JACL Pacific Southwest District and Nikkei for Civil Rights & Redress Announce the Bridging Communities Program

The Japanese American Citizens League Pacific Southwest District (JACL PSW) and Nikkei for Civil Rights & Redress (NCRR) in partnership with the Council on American-Islamic Relations (CAIR) announce the second annual Bridging Communities program which is funded by the California Civil Liberties Public Education Program (CCLPEP) grant.

The purpose of the Bridging Communities program is to connect the youth of the Japanese American community to the Muslim American community by celebrating the strengths and differences that bind us as a community. The program also seeks to build understanding and a sense of compassion for future solidarity on issues within our communities.

Through a series of interactive sessions, participants will engage in workshops with discussions and group activities as well as visit sites that will allow the participants to fully engage and learn about the Muslim and Japanese cultures. These sessions will focus on topics ranging from ethnic identity, culture/religion, civil rights, and activism.

The program will gather 40 high school students in five weekend sessions in the Spring of 2010. Participants will attend programs such as Day of Remembrance, which will commemorate the lives of hundreds of thousands of Japanese Americans incarcerated during WWII. In the fourth session, the students will participate in the Manzanar Pilgrimage where they will tour the interpretative center and participate in the Manzanar after Dusk program. Parents are also encouraged to attend parent sessions to explain the various topics of the program to discuss with their children.

The program was well received by last year’s participants. One Muslim American student said, “I just think it’s really cool to be doing this. I got to meet many new people, and learn a lot about cultures and religions. I can’t wait until we meet again!” A Japanese American student said, “I hope to learn even more about the Muslim American community and keep experiencing all these incredible cultures. I met so many interesting people and it was amazing to find we all have so much in common!”

Since 9/11 and the start of the Iraq War, Muslim communities throughout the nation have experienced heightened hostility, discrimination, and policies that work against them simply because of their ethnic identity. JACL and NCRR recognize the hostilities and civil rights infringements on Muslim communities as those that were similarly forced upon Japanese Americans during WWII. The joint effort of both communities will heighten awareness through education to the youth.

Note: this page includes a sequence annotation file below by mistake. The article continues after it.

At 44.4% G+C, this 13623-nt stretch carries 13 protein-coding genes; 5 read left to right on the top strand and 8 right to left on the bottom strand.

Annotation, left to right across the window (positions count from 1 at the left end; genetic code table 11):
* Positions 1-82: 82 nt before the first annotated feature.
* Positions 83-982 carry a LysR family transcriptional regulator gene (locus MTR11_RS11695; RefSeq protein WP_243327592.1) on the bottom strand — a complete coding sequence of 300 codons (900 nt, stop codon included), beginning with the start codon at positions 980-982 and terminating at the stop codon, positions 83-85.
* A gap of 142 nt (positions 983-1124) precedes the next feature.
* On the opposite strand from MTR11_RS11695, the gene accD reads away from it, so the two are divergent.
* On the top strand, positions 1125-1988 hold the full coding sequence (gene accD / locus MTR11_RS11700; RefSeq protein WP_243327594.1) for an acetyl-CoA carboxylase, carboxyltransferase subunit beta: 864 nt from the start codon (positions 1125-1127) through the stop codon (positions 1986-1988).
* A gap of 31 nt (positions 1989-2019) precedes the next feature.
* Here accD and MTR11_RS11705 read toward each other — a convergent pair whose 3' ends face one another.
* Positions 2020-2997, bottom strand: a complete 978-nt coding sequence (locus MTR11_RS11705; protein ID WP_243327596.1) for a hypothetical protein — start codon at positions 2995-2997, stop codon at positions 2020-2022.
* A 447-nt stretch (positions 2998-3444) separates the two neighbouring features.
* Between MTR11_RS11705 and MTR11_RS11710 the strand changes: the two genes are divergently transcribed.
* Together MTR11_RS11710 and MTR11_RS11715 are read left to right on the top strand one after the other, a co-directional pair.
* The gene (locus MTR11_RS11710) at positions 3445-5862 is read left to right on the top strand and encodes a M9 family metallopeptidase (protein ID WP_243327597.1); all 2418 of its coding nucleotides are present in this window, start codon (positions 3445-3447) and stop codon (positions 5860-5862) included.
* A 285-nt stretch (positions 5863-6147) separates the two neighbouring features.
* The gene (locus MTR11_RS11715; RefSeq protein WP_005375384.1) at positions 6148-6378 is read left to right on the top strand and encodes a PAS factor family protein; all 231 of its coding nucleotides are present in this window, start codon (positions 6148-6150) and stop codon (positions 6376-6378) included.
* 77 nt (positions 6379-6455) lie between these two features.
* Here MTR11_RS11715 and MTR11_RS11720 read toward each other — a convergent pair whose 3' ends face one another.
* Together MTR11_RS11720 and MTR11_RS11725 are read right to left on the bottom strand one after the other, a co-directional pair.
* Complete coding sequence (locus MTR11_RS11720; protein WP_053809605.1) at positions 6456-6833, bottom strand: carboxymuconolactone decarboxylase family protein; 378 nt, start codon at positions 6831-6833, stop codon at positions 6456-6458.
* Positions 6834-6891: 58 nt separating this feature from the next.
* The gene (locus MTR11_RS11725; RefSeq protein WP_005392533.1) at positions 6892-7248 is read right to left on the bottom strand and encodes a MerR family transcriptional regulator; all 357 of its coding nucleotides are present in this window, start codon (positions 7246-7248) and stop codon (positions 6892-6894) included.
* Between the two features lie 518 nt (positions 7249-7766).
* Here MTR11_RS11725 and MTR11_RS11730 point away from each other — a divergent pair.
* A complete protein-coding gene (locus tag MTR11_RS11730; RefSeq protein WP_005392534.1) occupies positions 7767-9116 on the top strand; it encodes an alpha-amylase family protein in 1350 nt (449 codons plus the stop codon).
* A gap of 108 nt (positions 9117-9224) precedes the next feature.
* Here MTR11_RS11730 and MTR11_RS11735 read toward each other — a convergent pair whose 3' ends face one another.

Applications and more information can be found at www.jaclpsw.org. Applications will be accepted until January 31, but should be turned in as soon as possible. For questions or further information, contact the JACL Pacific Southwest District office at (213) 626-4471 or email dsohn@jaclpsw.org.

Bridging Communities Program Session Topics:

Session 1: Identity | February 20, 2010 (9am-5pm)

Participants will meet at the Japanese American Cultural and Community Center to take part of a workshop where they will explore topics on ethnic identity and how understanding identity helps build a better community. Participants will also attend the Day of Remembrance in Los Angeles, which will commemorate the lives of thousands of Japanese Americans incarcerated during WWII.

Session 2: Culture & Religion | March 13, 2010: (9am-5pm)

In the second session of the program, participants will get a chance to learn about the Muslim culture through a site visit to a mosque and attend workshops on how personal ties to culture and religion reflect on their identity and community relations as well as a Q&A discussion on Islam. Afterwards, participants will take part in the Great Leap Performance Workshop run by Nobuko Miyamoto where they will use art to cross cultural borders. During lunchtime, participants will partake in a food exchange.

Session 3: History & Activism | April 10, 2010: (9am-5pm)

The third session of the program will explore topics on history, activism, and the future. Participants will learn about Japanese-American community history through a personal walking tour of Little Tokyo. Workshops in this session will be facilitated by youth already involved in community activism. The workshops will allow participants to learn about the histories of their peers and how understanding the differences can lead to ethnic communities relating and working together.

Session 4: Manzanar Pilgrimage | April 24, 2010: (6am-12am)

In the fourth session of the program, participants will travel to and spend a day at the Manzanar National Historic Site, located in California’s Owens Valley about 200 miles northeast of Los Angeles. Known as the Manzanar War Relocation Center during WWII, it was one of ten remote camps where some 10,000 Japanese Americans were displaced and incarcerated. At the site, participants will tour the interpretative center and participate in the Manzanar after Dusk program.

Session 5: Final Project & Closing | May 8, 2010: (9am-5pm)

In the fifth session of the program, participants will be working on a final project and closing the program with a reflective discussion.